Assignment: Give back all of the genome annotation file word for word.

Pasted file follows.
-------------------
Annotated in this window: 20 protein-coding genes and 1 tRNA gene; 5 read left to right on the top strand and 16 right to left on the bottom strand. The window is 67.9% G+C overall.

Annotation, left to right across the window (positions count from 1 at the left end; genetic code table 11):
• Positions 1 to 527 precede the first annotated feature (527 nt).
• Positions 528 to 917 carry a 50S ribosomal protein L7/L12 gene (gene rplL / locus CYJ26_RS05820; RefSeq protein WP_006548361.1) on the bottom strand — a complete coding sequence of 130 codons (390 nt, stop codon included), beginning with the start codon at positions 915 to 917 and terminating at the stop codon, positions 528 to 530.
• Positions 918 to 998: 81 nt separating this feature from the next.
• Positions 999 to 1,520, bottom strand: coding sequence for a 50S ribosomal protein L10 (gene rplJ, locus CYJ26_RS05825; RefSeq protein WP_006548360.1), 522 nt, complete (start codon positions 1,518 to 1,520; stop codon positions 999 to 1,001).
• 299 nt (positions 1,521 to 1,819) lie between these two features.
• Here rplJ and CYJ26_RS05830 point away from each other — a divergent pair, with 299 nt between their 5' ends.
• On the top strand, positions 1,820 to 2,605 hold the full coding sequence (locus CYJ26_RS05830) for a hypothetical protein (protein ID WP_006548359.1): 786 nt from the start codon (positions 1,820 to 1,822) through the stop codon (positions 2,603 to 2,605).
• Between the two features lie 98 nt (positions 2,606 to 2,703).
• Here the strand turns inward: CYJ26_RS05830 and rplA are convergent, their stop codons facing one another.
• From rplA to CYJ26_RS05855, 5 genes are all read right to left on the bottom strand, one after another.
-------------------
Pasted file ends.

Annotated in this window: 20 protein-coding genes and 1 tRNA gene; 5 read left to right on the top strand and 16 right to left on the bottom strand. The window is 67.9% G+C overall.

Annotation, left to right across the window (positions count from 1 at the left end; genetic code table 11):
• Positions 1 to 527 precede the first annotated feature (527 nt).
• Positions 528 to 917 carry a 50S ribosomal protein L7/L12 gene (gene rplL / locus CYJ26_RS05820; RefSeq protein WP_006548361.1) on the bottom strand — a complete coding sequence of 130 codons (390 nt, stop codon included), beginning with the start codon at positions 915 to 917 and terminating at the stop codon, positions 528 to 530.
• Positions 918 to 998: 81 nt separating this feature from the next.
• Positions 999 to 1,520, bottom strand: coding sequence for a 50S ribosomal protein L10 (gene rplJ, locus CYJ26_RS05825; RefSeq protein WP_006548360.1), 522 nt, complete (start codon positions 1,518 to 1,520; stop codon positions 999 to 1,001).
• 299 nt (positions 1,521 to 1,819) lie between these two features.
• Here rplJ and CYJ26_RS05830 point away from each other — a divergent pair, with 299 nt between their 5' ends.
• On the top strand, positions 1,820 to 2,605 hold the full coding sequence (locus CYJ26_RS05830) for a hypothetical protein (protein ID WP_006548359.1): 786 nt from the start codon (positions 1,820 to 1,822) through the stop codon (positions 2,603 to 2,605).
• Between the two features lie 98 nt (positions 2,606 to 2,703).
• Here the strand turns inward: CYJ26_RS05830 and rplA are convergent, their stop codons facing one another.
• From rplA to CYJ26_RS05855, 5 genes are all read right to left on the bottom strand, one after another.